Stay With Me
I started this project as a graduate thesis photo story. I wanted to take a look at the lives, hopes, dreams and fears of families who have a relative in a Persistent Vegetative State. It is still debated worldwide on whether to make a family linger in hope of their relative coming back from a PVS, or to pull the cord on the life sustaining devices and let the patient die. I started this project not with the outlook to challenge the morale of those views, but to rather look at the daily struggle these families go through.
I went to South Africa to see Louis Viljoen, a man who came out from his PVS after taking a sleeping pill. After meeting him I saw three other families who each had a relative in a PVS. I noticed that severe brain injury causes great family strain in all levels (psychological, emotional, economical, social) The relatives of these patients have often lost friends, family members and are often in critical need for economical, psychological and emotional support.
I decided to continue the project worldwide to see how families across the globe cope with the situation they face when it comes to brain injury. So far the project has seen families in the US, UK and South Africa. Their experiences differ depending on their background. However, they all struggle toward the same objective, a sustainable life without abandoning their beloved ones.
I see in them much of what I learned all these years growing up with an elderly father, who passed away this year at the age of 99. The constant care, the endless love, and the modus operandi of taking a day at a time mirror much of my life with my father.
In the two years I have worked in this project I sadly found that there is no real interest in learning from the experiences of these families. There is a wide lack of interest from media outlets to share this project. Every week I receive emails from different medical staff that organize mailing lists, blogs, publish news on psychological support forums on varied themes. I see that the stories of these families could help so many, especially those who are recently presented with the realities of life affected by brain injury. In the multimedia pieces I have made on the families I documented, one can learn that life, immersed in the realities of brain injury, can continue fluently. At a different pace, life with brain injury can be often a positive and enlightening experience. Through tragedy, one's approach and vision of life change.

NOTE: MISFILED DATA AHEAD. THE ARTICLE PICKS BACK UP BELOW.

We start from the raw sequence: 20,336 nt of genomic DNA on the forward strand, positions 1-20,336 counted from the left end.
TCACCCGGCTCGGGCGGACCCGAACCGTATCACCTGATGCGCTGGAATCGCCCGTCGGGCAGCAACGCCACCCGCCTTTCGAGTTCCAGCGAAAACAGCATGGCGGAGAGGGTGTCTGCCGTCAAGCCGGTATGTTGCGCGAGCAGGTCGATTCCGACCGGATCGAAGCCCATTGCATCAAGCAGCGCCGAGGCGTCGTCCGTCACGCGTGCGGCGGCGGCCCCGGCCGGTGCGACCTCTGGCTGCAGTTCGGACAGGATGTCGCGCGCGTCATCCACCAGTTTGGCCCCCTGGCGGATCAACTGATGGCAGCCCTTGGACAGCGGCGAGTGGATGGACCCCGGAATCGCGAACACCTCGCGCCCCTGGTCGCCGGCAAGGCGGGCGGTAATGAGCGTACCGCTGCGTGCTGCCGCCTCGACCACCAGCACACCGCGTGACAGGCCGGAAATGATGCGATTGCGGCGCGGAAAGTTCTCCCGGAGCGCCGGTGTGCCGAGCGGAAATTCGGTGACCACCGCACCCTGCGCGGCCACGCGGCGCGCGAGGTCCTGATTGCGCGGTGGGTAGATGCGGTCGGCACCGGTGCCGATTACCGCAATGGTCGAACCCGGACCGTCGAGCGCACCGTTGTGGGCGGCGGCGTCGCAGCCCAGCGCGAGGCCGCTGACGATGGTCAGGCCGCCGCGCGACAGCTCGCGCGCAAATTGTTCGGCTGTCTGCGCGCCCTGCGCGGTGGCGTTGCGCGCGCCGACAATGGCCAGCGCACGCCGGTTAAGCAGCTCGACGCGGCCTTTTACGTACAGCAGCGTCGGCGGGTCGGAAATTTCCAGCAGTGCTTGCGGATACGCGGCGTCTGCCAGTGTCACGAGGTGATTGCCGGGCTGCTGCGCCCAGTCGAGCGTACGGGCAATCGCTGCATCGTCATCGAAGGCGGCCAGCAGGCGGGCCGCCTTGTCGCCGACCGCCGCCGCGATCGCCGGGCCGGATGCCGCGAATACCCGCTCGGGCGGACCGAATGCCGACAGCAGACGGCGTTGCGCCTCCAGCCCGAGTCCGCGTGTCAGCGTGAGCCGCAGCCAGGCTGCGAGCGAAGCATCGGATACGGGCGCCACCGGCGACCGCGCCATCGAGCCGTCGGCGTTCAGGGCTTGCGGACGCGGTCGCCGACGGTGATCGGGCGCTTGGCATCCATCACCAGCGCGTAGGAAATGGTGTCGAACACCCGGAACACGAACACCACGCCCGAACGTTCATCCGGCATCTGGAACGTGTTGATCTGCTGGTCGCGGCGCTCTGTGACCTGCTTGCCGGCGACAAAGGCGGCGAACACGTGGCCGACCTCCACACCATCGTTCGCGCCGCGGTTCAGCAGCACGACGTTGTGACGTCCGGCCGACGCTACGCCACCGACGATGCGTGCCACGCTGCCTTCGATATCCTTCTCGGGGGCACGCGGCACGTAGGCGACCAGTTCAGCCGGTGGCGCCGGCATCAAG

Not all families worldwide can relate, however, to the experiences of those families I have documented. In Santa Cruz, Bolivia, a care home dedicated to the care of more than 130 patients (with varied levels of brain injury and other neuro-disabilities) struggles daily to carry on. Brother Roa, a priest who is in charge of the home, tells me that the home only has space for 80 patients (expanded from the original capacity of less than 50) It is, sadly, a common practice for relatives that once they learn that their relative acquired a brain injury (because of an accident, or at birth, or drugs abuse) they decide to abandon them at the doors of the care home - some 60km north of Santa Cruz.
Brother Roa struggles to give his 'children', as he calls them, a 'family environment. But with so many of them and so few volunteers, how can I?' He weeps quietly after seeing the work I have done so far. He says that the patients in my photographs are lucky. Their families are still with them. I tell him I will go back.
The Fotovisura Grant will not only allow me to go back and work on a photographic documentary on the Teresa de los Andes care home, but will also allow me to spend more time and shoot a full length video documentary. I hope this way I will increase the chances of reaching a wider audience and share the worldwide issue of brain injury.